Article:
Grad program: Ecology and Evolution
Undergrad: BA in Human Ecology, College of the Atlantic
Hometown: Cedarburg, WI
Advisor: Heather Lynch
How does it feel to earn an NSF GRF?
It’s very exciting to join an incredible group of scientists who produce amazing work. It’s been slowly sinking in since the award was announced.
What will this award allow you to do that you might not have done without it?
The fellowship will allow me to focus more of my time on research but will also undoubtedly open a lot of doors in the future both during graduate school and after.
What will you research and how might it benefit the world?
I’m interested in the idea of niche partitioning, where species or populations interact with their environment in differing ways that minimize overlap and competition. In the Antarctic where I work, the system is simplified, with a lot of species all targeting the same resource. I’m particularly interested in how these species are going to manage to continue to coexist under the rapidly shifting climatic conditions that are currently creating new patterns in the Antarctic peninsula area. This simplified system allows me to test some of the theories about niche differentiation, which can help us understand what will happen under climate change conditions in other parts of the world.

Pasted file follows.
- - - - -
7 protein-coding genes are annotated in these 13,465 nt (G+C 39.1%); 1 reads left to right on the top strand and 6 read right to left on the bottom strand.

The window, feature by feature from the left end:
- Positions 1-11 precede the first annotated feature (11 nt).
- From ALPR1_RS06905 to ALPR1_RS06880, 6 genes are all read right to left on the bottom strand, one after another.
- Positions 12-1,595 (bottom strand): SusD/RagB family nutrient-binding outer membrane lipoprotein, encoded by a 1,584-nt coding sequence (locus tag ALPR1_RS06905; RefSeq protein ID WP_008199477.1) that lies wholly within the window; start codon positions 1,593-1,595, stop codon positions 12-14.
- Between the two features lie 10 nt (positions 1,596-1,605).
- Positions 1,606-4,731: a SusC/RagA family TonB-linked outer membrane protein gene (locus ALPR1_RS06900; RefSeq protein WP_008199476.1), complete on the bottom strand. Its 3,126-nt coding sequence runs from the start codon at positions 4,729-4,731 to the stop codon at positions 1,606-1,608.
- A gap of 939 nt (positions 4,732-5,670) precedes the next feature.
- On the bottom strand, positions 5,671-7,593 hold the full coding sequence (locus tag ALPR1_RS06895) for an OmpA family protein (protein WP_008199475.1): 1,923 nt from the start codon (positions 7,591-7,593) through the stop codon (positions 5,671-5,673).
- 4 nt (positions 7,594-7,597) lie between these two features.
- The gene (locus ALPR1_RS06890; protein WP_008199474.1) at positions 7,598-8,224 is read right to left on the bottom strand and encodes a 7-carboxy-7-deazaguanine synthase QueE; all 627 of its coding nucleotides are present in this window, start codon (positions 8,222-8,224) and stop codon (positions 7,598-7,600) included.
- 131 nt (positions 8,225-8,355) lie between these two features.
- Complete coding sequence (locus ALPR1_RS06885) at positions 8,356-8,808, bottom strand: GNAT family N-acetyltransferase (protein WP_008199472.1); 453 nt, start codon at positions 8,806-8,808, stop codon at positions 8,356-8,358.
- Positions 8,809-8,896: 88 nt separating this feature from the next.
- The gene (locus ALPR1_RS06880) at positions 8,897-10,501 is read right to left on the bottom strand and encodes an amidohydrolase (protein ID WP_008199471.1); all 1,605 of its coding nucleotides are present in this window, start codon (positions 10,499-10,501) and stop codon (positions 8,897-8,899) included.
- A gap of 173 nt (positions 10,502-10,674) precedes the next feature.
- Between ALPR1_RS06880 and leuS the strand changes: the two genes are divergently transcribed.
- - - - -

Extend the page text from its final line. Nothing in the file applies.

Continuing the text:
What sparked your interest in your research, or science in general?
I’ve been broadly interested in all aspects of spatial thinking since I first learned how to read maps as a kid, whether it’s fine scale questions of community within an urban space or broad-scale migrations of organisms or global-scale climatic patterns. The Antarctic is a fantastic place that is still partially unexplored, but more importantly, it provides the ability to tackle some really fundamental questions in ecology at the same time as it provides a really dramatic climate change laboratory. It’s hard to spend any time there without coming up with a dozen burning questions for which there are no good answers — yet.